Buyer’s Remorse

Publix, E-Mealz, coupons, budget

There is one way to save on groceries that may seem like common sense, but we just seem to forget as we keep piling the groceries high in our carts.  The picture above is my grocery haul from this week.  It seems simple to stick to a budget, but a lot of times we get to the store and start to wander away from our list.  I had all these groceries in my cart and three other items when I went up to the check out line.

Much to my dismay, when the cashier rang me up, I was quite a few dollars over my budget. I immediately had buyer’s remorse over the extra few items I threw in my basket.  Once I finished ringing up and paying, I reevaluated my decisions and quickly decided that my buyer’s remorse was there for a reason.  I needed to return the items I had bought and didn’t have the room for in our budget right now.

I marched right up to the customer service desk with my receipt fresh from 30 seconds ago and returned the items that we didn’t need that week. It’s easy to get caught up in the sale displays, end caps, and flashy logos, but don’t be afraid to just simply put it back or return it if you go over budget. It’s not fun, and it takes extra time to return it, but the extra dollars in your pocket will be worth it!

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9 thoughts on “Buyer’s Remorse

  1. Samantha W

    You should re-evaulate what you are buying before you pay and fully check-out, some stores have the policy that all food is destroyed when it is returned regardless if it is opened. You may feel better that you got your money back, but you are wasting precious resources. Make a list and stick to it. If you have to ask the cashier to un-ring a few items it is better than the alternative.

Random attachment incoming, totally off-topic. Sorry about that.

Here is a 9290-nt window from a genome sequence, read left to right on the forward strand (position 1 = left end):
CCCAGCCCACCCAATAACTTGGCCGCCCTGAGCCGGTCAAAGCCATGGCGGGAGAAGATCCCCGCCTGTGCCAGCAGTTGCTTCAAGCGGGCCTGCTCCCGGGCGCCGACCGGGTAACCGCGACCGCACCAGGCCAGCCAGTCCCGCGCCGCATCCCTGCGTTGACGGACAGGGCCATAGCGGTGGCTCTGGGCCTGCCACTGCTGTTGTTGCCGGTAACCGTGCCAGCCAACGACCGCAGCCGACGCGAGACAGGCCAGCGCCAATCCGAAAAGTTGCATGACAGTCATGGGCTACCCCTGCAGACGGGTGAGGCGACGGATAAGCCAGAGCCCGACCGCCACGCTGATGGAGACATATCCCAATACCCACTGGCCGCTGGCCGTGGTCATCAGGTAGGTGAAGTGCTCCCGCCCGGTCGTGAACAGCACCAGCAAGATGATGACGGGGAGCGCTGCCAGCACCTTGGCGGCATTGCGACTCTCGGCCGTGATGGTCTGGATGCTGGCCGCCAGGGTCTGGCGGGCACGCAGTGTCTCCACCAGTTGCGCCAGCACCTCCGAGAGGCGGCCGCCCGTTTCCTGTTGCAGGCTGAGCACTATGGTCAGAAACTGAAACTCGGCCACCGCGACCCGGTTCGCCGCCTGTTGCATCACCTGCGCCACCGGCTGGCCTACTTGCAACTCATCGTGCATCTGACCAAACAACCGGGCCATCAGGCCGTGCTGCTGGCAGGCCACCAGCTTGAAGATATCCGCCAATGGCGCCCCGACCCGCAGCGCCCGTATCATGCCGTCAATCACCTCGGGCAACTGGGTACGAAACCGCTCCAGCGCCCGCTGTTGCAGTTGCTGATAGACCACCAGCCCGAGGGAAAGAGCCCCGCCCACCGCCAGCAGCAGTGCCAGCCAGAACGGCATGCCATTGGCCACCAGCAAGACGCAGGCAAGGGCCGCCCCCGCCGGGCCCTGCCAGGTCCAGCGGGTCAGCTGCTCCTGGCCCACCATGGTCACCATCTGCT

2. Gina VanLoon

    I have also returned stuff as it was being rung up. Keep an eye on the display while they are checking you out. I call it my second chance. Thank you for sharing your experience. I think we are often too embarrassed to return things at the checkout line. Dave Ramsey would call it “letting other people make your financial decisions for you”

  3. Terry

    I agree with the first comment. If you are on a tight budget (and I have been in the past), it’s wise to keep track of your items as you put them in the cart. Taking back food – even if you go straight from check-out to customer service is a hassle for you, and it may also result in perishable food being discarded according to store policies.

    It is wasteful – but do you want to buy food that someone returned after leaving the store? To keep things simple for employees and avoid liability, the policy may be to discard all returned perishables. Even if they don’t discard it, that food may sit for a while before it goes back to the shelf. I don’t want to buy dairy or meat that set at the CS counter for a while, then got returned to the shelf.